# 3. Conditionals¶

Quick Overview of Day

Go over practice problems from last day. Give more details about boolean expressions. Practice some Python problems with input/output and conditionals.

## 3.1. What Does This Program Do?¶

Remember that in our quick Python overview, we saw that a single equal sign `=` is used to assign a value. Two equal signs `==` are used when comparing a value.

Note

Your teacher may choose to use the following examples as a class activity, by displaying the examples, and having you take a guess as to what you think each will do before running the code.

What will the following programs output? Why?

## 3.2. Booleans¶

The Python type for storing true and false values is called `bool`, named after the British mathematician, George Boole. George Boole created Boolean Algebra, which is the basis of all modern computer arithmetic.

There are only two boolean values. They are `True` and `False`. Capitalization is important, since `true` and `false` are not boolean values (remember Python is case sensitive).

Note

Boolean values are not strings!

It is extremely important to realize that True and False are not strings. They are not surrounded by quotes. They are the only two values in the data type `bool`. Take a close look at the types shown below.

A boolean expression is an expression that evaluates to a boolean value. The equality operator, `==`, compares two values and produces a boolean value related to whether the two values are equal to one another.

In the first statement, the two operands are equal, so the expression evaluates to `True`. In the second statement, 5 is not equal to 6, so we get `False`.

The `==` operator is one of six common comparison operators; the others are:

```x != y               # x is not equal to y
x > y                # x is greater than y
x < y                # x is less than y
x >= y               # x is greater than or equal to y
x <= y               # x is less than or equal to y
```

We have already been using most of these, but `!=` is new to us. You should also remember that we used `not` with Reeborg, and that `not` switches the value of a boolean expression. Consider the following:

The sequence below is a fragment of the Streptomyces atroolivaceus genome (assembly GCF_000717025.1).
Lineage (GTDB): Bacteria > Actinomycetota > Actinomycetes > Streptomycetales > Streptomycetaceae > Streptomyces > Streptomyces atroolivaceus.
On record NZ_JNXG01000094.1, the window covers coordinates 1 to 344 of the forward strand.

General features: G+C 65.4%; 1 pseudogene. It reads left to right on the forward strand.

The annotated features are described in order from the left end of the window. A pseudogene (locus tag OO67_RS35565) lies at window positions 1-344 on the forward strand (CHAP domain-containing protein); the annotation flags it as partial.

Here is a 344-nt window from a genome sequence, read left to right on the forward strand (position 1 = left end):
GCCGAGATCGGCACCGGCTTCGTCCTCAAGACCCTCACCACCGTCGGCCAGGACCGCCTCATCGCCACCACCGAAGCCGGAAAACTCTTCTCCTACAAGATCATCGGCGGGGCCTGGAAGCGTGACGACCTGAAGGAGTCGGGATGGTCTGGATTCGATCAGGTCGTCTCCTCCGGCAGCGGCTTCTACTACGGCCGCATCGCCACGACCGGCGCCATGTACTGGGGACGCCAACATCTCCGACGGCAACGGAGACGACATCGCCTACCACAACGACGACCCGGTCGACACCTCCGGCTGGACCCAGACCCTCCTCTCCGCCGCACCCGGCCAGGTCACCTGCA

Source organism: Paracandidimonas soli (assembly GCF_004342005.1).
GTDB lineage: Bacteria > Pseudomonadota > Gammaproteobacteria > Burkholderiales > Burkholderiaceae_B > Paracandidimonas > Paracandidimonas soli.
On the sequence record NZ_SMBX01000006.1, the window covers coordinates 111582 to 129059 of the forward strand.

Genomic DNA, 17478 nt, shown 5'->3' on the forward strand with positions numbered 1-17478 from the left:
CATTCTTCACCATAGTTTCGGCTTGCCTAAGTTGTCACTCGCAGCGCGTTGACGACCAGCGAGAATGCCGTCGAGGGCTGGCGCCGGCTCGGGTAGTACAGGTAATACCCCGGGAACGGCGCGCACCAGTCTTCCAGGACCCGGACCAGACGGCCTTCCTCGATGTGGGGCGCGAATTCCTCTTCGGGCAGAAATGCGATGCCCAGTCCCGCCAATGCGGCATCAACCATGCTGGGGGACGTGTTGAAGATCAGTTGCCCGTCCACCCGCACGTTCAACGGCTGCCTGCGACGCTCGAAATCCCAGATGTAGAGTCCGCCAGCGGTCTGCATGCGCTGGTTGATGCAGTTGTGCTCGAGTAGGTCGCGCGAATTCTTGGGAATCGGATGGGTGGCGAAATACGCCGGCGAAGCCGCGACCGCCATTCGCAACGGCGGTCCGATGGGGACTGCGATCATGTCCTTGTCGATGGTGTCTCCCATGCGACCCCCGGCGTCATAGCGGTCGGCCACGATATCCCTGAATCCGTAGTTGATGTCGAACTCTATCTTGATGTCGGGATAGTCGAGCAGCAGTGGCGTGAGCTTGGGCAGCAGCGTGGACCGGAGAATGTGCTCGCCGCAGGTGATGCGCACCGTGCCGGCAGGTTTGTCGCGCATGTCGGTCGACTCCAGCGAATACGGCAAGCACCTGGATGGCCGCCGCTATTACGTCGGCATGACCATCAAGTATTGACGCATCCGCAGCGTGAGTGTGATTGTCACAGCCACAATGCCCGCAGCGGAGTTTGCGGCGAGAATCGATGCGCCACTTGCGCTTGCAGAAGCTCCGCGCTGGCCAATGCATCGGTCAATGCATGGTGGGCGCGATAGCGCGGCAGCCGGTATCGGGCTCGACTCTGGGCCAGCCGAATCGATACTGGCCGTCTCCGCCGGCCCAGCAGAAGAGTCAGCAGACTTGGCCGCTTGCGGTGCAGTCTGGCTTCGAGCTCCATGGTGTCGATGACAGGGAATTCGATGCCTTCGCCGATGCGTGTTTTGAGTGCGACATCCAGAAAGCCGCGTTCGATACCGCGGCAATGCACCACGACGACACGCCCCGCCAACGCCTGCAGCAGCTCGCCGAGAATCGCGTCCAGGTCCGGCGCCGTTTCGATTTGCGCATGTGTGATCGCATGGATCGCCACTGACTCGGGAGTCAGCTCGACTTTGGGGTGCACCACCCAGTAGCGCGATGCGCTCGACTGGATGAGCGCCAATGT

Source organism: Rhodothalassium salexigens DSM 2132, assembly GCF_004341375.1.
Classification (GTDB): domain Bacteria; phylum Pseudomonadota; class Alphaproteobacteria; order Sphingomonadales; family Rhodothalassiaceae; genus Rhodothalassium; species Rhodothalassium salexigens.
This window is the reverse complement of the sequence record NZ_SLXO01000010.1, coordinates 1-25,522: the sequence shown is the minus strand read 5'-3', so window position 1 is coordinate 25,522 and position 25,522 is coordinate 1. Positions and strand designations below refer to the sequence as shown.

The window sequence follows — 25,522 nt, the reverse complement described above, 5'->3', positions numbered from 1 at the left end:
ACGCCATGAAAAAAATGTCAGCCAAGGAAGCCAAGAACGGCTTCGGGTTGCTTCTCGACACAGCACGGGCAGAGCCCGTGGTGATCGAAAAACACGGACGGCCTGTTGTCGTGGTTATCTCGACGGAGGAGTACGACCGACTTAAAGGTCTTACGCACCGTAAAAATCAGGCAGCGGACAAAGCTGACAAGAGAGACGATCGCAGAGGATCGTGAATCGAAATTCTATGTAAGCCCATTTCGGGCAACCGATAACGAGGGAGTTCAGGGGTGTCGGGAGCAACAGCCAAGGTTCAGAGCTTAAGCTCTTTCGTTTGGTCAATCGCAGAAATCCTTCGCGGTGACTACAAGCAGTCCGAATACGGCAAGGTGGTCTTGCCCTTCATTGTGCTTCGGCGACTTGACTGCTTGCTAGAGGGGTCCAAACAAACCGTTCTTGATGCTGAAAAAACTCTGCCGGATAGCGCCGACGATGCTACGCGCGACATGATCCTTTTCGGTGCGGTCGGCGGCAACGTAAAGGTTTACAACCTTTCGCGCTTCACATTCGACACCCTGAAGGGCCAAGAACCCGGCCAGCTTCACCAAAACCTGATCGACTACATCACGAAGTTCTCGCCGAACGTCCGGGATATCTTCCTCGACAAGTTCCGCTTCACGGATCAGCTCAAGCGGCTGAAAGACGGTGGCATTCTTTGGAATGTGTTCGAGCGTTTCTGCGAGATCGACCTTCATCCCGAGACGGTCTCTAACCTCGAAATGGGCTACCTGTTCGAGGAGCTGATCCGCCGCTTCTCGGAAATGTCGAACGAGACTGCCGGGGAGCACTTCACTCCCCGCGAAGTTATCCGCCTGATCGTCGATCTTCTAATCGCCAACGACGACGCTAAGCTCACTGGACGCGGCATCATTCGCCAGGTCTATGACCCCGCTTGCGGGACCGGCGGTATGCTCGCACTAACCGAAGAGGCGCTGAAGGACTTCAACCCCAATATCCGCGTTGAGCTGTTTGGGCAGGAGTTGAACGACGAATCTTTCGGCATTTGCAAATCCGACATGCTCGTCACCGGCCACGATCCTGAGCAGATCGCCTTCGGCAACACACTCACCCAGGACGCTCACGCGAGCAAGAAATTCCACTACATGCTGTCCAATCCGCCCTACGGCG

When asking the computer a question with a boolean expression, a common error is to use a single equal sign (`=`) instead of a double equal sign (`==`). Remember that `=` is an assignment operator and `==` is a comparison operator.

## 3.3. Practice Problems¶

Try the following practice problems. You can either work directly in the textbook, or using Thonny. Either way, be sure to save your solution into your Computer Science 20 folder when you finish!

Note

Remember that every time you take `input()` from the user, the data type of that input will be a string! Sometimes you need to convert what the user enters into a number.

Write a program that can either add or subtract two numbers. You should first ask the user whether they want to add or subtract, then take in the two numbers, then finally perform the required operation and print the result.

Do not look at this sample solution unless you have already finished creating your own solution!

### 3.3.2. Area Calculator¶

Write a program that asks the user if they want to find the area of a rectangle, circle, or triangle. Then have the user input the appropriate sizes (length and width, radius, or base and height) for the shape you will be calculating. Finally, perform the calculation and output the result with a nice message. Note: You might want to use the code you created yesterday to help you create parts of this!

## 3.4. If You Are Having Trouble - More Details on Conditionals¶

### 3.4.1. `if/else`¶

The `if`, `if/else` and `if/elif/else` control structures are all referred to as conditional statements. Note that each time you ask the computer a question using one of these conditional statements, Python evaluates the question as a Boolean expression.

Just like with Reeborg, the syntax for an `if` statement looks like this:

```if BOOLEAN EXPRESSION:
STATEMENTS_1        # executed if condition evaluates to True
else:
STATEMENTS_2        # executed if condition evaluates to False
```

The boolean expression after the `if` statement is called the condition. If it is true, then the immediately following indented statements get executed. If not, then the statements indented under the `else` clause get executed.

The more indented statements that follow are called a block. There is no limit on the number of statements that can appear under the two clauses of an `if` statement, but there has to be at least one statement in each block.

### 3.4.2. `if`¶

Another form of the `if` statement is one in which the `else` clause is omitted entirely. This creates what is sometimes called unary selection. In this case, when the condition evaluates to `True`, the statements are executed. Otherwise the flow of execution continues to the statement after the body of the `if`.

What would be printed if the value of `x` is negative? Try it.

### 3.4.3. `if/elif/else`¶
`elif` is an abbreviation of `else if`. Remember that exactly one branch will be executed. There is no limit of the number of `elif` statements but only a single (and optional) final `else` statement is allowed and it must be the last branch in the statement.